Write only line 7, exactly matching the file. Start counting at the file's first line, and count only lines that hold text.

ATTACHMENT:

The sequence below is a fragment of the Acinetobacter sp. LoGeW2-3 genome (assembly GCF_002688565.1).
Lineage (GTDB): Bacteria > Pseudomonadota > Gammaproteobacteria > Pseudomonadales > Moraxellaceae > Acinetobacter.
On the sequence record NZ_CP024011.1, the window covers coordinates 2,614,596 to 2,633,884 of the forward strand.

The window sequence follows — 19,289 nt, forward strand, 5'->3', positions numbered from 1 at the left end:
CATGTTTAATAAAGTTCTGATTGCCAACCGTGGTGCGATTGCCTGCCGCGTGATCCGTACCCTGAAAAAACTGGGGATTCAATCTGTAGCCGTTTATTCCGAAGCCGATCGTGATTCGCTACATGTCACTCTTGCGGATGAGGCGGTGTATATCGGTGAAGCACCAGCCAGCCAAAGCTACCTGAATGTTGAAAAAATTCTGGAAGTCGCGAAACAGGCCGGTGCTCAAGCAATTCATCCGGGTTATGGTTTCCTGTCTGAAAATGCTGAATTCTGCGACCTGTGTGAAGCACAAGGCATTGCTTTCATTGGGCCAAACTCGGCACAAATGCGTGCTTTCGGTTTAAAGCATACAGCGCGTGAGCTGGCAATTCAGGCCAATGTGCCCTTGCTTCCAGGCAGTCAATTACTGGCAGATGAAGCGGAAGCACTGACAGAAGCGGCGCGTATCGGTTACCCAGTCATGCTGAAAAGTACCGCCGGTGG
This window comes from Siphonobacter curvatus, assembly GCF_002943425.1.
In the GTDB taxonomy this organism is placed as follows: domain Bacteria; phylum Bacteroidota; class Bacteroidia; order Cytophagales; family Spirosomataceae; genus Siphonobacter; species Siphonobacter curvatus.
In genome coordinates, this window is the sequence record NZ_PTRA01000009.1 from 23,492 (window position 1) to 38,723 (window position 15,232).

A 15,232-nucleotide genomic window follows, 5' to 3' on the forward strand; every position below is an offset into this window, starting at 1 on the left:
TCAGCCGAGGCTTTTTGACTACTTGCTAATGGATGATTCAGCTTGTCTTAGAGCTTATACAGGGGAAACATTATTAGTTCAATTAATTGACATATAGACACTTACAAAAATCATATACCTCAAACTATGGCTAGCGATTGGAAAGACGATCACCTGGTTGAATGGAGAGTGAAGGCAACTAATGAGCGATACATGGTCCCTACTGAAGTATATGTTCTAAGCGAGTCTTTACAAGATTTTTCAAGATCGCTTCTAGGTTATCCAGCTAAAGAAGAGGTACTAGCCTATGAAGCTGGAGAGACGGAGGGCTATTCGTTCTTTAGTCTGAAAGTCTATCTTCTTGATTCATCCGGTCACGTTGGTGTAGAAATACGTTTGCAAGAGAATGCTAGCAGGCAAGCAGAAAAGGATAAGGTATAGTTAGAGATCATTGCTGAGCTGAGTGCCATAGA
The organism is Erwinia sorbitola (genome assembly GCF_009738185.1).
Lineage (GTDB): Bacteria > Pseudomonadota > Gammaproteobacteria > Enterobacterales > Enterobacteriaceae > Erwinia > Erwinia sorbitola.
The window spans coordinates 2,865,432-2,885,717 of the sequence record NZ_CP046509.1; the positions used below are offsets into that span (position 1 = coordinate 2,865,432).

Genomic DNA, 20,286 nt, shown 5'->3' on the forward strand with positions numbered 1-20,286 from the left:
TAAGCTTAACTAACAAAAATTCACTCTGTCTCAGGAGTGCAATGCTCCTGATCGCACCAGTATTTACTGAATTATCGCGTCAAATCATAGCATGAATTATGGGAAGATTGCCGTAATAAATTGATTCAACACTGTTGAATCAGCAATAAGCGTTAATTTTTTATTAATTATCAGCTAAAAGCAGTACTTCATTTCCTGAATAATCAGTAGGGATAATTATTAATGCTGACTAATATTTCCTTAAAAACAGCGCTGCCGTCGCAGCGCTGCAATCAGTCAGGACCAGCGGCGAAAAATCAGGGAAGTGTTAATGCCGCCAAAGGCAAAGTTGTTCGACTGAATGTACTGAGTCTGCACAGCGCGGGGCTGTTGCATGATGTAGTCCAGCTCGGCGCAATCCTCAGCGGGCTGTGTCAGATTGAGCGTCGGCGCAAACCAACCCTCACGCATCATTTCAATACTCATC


In the GTDB taxonomy this organism is placed as follows: domain Bacteria; phylum Bacteroidota; class Bacteroidia; order Cytophagales; family Spirosomataceae; genus Siphonobacter; species Siphonobacter curvatus.